Wednesday, February 23, 2011

It's Time To Off The Parents

I'm currently writing a middle-grade novel.  One obstacle in writing for children-- and for young adults-- is figuring out a way to get rid of the parents.  Why?  Because when it comes to saving the world, parents just get in the way.  

No conscientious adult would knowingly allow a child to date a vampire, or go on a quest against the gods to find a bolt of lightening, or have a direct face-off against the world's vilest wizard.   They just wouldn't.  Somewhere along the way, a parent would say, "Hold up.  That's too dangerous.  I really don't think you should walk down into that dark cave by yourself to chat with that evil monster who just wants to kill you." 

So you have to get rid of the parents.  

The challenge is how to do this realistically and creatively.  I've only come up with a few ways to make this happen-- and none of them are that creative.  But I'm going to share them with you anyway:

First, you can kill them off.    Car accidents are always useful for this kind of thing.  Even better, you can  have them killed by the villain (that allows you the added bonus of giving the hero motive to go after said villain).   Killed in a plane crash, eaten by a monster, destroyed in some natural disaster--  really the options are endless (personally, mine get blown up in a grain silo explosion).  

The biggest obstacle with this choice is that it is so overdone.  Show me a child-hero and I can almost always show you an orphan.

A second option is to remove the parent from the scene of action.   Send them on a vacation, or off to work, or into the hospital.  It works even better if you get rid of the adult right at the moment they're needed most.  For example, an evil wizard is about to attack the school just as the headmaster is forced to give up his position (sound familiar?)  You can also move the child.  Send them on vacation or away to school.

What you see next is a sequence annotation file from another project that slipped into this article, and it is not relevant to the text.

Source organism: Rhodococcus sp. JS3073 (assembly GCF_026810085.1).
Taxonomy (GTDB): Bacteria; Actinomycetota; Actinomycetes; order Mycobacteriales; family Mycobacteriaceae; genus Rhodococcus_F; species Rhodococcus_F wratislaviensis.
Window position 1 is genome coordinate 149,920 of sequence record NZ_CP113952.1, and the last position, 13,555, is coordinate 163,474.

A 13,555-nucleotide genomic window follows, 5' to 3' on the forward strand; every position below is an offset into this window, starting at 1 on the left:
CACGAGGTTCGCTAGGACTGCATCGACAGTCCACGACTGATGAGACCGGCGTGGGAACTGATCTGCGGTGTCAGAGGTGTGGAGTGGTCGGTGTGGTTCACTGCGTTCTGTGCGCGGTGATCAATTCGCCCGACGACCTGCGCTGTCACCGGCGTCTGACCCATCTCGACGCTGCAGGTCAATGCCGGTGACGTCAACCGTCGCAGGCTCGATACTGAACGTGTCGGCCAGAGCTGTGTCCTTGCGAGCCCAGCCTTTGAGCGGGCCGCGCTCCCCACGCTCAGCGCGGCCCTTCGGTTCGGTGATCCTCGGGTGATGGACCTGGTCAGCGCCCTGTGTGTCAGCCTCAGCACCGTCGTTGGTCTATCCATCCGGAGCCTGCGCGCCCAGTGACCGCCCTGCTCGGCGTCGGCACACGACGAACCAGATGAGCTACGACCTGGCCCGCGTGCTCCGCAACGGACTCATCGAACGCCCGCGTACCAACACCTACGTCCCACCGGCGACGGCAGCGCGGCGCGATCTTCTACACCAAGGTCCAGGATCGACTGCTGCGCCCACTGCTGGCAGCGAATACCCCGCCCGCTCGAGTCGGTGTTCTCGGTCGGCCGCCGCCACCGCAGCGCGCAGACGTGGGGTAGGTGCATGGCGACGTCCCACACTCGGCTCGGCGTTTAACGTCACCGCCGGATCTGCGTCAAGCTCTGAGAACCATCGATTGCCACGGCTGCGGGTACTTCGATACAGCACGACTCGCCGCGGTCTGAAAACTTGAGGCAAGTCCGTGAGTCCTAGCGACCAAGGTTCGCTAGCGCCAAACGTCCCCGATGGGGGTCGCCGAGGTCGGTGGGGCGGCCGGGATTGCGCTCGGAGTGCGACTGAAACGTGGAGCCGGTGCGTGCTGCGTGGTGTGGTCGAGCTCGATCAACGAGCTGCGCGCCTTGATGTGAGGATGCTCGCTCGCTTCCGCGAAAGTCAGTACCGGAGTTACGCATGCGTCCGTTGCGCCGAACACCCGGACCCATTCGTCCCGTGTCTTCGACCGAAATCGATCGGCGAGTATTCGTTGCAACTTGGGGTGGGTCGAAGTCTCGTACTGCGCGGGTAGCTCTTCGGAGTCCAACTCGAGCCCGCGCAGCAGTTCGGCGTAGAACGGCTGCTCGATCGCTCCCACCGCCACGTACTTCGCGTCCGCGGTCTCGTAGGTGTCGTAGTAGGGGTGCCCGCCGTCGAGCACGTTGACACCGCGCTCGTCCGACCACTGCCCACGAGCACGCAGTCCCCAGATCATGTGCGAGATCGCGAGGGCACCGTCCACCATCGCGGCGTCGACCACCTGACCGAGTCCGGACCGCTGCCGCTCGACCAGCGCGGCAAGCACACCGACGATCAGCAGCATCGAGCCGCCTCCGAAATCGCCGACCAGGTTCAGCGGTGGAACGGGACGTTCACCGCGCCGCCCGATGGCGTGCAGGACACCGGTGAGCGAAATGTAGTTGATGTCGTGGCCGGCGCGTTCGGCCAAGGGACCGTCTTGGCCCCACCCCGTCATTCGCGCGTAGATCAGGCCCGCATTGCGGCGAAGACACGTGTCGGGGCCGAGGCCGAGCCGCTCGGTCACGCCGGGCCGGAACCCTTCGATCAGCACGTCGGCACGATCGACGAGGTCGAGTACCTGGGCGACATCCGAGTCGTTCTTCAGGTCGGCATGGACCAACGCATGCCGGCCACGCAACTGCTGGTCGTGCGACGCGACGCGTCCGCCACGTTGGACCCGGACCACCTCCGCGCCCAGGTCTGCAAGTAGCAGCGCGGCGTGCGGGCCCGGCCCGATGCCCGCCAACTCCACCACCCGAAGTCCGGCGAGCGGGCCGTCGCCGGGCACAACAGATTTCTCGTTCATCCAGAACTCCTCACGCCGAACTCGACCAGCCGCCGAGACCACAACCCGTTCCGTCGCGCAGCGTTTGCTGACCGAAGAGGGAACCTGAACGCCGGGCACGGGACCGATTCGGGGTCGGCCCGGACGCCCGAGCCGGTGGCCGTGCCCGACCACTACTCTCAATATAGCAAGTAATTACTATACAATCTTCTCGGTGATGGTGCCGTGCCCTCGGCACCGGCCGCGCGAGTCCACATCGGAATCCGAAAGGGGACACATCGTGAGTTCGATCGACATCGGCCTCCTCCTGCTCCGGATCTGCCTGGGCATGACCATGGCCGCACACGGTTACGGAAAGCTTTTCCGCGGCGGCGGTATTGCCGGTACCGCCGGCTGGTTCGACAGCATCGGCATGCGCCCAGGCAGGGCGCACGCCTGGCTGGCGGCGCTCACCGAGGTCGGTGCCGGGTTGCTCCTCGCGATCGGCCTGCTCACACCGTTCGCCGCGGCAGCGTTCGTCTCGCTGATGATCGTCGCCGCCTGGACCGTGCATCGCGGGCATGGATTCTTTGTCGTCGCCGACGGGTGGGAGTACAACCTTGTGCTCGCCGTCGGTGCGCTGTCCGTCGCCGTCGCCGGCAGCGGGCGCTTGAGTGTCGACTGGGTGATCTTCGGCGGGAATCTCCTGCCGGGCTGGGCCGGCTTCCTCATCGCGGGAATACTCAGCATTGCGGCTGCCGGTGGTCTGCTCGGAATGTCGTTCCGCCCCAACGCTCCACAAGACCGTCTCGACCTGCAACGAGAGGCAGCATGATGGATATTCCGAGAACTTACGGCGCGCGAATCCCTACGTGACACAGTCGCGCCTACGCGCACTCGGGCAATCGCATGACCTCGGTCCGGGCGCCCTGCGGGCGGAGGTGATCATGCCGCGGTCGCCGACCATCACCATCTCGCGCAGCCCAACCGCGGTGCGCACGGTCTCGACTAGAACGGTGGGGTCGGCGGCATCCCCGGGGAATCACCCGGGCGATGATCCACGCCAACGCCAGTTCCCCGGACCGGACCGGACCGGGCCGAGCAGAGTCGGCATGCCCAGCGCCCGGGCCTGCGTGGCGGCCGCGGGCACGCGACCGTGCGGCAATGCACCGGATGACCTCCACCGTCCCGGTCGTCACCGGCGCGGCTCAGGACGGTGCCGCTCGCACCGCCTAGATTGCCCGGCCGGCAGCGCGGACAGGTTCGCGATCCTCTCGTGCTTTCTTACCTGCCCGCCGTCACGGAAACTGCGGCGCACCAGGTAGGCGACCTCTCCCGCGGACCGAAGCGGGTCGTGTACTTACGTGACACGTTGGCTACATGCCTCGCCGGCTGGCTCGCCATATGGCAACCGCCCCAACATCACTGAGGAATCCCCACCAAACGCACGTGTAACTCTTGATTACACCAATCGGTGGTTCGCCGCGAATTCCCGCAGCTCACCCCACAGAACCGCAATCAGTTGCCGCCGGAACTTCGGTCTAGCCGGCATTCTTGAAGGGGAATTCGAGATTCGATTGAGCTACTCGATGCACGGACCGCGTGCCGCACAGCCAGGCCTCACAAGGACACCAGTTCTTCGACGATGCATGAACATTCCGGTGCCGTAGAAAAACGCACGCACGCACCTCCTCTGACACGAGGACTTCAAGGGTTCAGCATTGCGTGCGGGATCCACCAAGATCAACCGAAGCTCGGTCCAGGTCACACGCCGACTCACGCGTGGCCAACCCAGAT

The problem with this choice is that usually when a responsible parent goes away, they leave a another responsible adult in their place.  If they don't, you have to provide a valid reason why.  Which means you're pretty much right back to where you started. 

This leads to the third option.  Give the parent (or other adult) a huge character flaw.  They can be crazy, complete idiots, or even evil.   This way, they are either oblivious to the danger of sending their child into that creepy cave all alone, or they're aware of it but have no qualms about sending them anyway.

The biggest problem with this choice is realism.  Seriously, wouldn't a loving parent at least have some idea that their child is dating a vampire?   And if crazy or evil is your method of choice, it's very difficult to portray a totally dysfunctional parent raising a totally well-adjusted child.  There's got to be some kind of fall-out.  Good authors can sometimes use this dysfunction as the very thing that makes the child a hero-- but it's tricky to do.

So what are some other options?  Does anyone out there have a brilliant way to get rid of the parents without killing them, sending them away, or making them crazy and evil?  But be warned, if you share it, I just might use it!

Tuesday, February 8, 2011

You Know You're A Heroine In A Romance Novel If...

We all have times when it's hard to see ourselves clearly or analyze a situation in our lives with clarity and objectivity.  Heroines in romance novels seem particularly lacking in the self-awareness department.  So, in case any of you out there are wondering if you're a heroine out of a Romance novel, I've come up with some signs that might help you figure it out: